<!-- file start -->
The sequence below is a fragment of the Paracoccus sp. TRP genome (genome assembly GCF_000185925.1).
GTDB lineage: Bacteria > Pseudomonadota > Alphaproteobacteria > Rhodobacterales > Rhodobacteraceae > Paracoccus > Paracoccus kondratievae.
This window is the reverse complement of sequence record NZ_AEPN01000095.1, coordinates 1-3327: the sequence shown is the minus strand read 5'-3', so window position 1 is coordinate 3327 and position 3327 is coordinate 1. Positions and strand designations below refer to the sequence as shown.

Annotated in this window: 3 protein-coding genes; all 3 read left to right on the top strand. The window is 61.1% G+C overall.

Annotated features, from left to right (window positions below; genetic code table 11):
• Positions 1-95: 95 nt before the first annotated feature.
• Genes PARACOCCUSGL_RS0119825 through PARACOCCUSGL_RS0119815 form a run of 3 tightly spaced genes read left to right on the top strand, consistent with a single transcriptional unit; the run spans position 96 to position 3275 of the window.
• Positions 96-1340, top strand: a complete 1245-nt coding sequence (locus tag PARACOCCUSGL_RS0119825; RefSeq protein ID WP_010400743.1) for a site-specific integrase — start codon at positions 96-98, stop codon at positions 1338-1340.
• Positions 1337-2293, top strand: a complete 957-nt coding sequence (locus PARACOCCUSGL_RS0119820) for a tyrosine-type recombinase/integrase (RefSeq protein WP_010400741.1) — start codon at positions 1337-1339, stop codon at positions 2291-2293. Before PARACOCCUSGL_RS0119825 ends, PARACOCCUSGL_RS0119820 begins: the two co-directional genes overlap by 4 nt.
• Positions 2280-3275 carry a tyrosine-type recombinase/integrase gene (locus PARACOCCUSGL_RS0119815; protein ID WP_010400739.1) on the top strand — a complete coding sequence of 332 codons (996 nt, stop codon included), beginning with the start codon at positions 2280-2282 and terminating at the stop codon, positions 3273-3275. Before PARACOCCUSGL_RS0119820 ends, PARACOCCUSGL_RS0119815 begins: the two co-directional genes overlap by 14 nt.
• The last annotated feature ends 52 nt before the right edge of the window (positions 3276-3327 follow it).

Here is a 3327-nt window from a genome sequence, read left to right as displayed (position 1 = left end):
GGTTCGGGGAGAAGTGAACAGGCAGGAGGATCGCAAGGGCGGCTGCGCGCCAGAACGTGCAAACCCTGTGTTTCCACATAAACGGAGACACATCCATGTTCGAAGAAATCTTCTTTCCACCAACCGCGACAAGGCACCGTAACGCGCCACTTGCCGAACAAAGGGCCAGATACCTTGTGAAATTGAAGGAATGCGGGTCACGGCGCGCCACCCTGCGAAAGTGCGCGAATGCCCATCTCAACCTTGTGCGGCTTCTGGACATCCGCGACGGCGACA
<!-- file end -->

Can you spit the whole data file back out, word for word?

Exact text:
The sequence below is a fragment of the Paracoccus sp. TRP genome (genome assembly GCF_000185925.1).
GTDB lineage: Bacteria > Pseudomonadota > Alphaproteobacteria > Rhodobacterales > Rhodobacteraceae > Paracoccus > Paracoccus kondratievae.
This window is the reverse complement of sequence record NZ_AEPN01000095.1, coordinates 1-3327: the sequence shown is the minus strand read 5'-3', so window position 1 is coordinate 3327 and position 3327 is coordinate 1. Positions and strand designations below refer to the sequence as shown.

Annotated in this window: 3 protein-coding genes; all 3 read left to right on the top strand. The window is 61.1% G+C overall.

Annotated features, from left to right (window positions below; genetic code table 11):
• Positions 1-95: 95 nt before the first annotated feature.
• Genes PARACOCCUSGL_RS0119825 through PARACOCCUSGL_RS0119815 form a run of 3 tightly spaced genes read left to right on the top strand, consistent with a single transcriptional unit; the run spans position 96 to position 3275 of the window.
• Positions 96-1340, top strand: a complete 1245-nt coding sequence (locus tag PARACOCCUSGL_RS0119825; RefSeq protein ID WP_010400743.1) for a site-specific integrase — start codon at positions 96-98, stop codon at positions 1338-1340.
• Positions 1337-2293, top strand: a complete 957-nt coding sequence (locus PARACOCCUSGL_RS0119820) for a tyrosine-type recombinase/integrase (RefSeq protein WP_010400741.1) — start codon at positions 1337-1339, stop codon at positions 2291-2293. Before PARACOCCUSGL_RS0119825 ends, PARACOCCUSGL_RS0119820 begins: the two co-directional genes overlap by 4 nt.
• Positions 2280-3275 carry a tyrosine-type recombinase/integrase gene (locus PARACOCCUSGL_RS0119815; protein ID WP_010400739.1) on the top strand — a complete coding sequence of 332 codons (996 nt, stop codon included), beginning with the start codon at positions 2280-2282 and terminating at the stop codon, positions 3273-3275. Before PARACOCCUSGL_RS0119820 ends, PARACOCCUSGL_RS0119815 begins: the two co-directional genes overlap by 14 nt.
• The last annotated feature ends 52 nt before the right edge of the window (positions 3276-3327 follow it).

Here is a 3327-nt window from a genome sequence, read left to right as displayed (position 1 = left end):
GGTTCGGGGAGAAGTGAACAGGCAGGAGGATCGCAAGGGCGGCTGCGCGCCAGAACGTGCAAACCCTGTGTTTCCACATAAACGGAGACACATCCATGTTCGAAGAAATCTTCTTTCCACCAACCGCGACAAGGCACCGTAACGCGCCACTTGCCGAACAAAGGGCCAGATACCTTGTGAAATTGAAGGAATGCGGGTCACGGCGCGCCACCCTGCGAAAGTGCGCGAATGCCCATCTCAACCTTGTGCGGCTTCTGGACATCCGCGACGGCGACA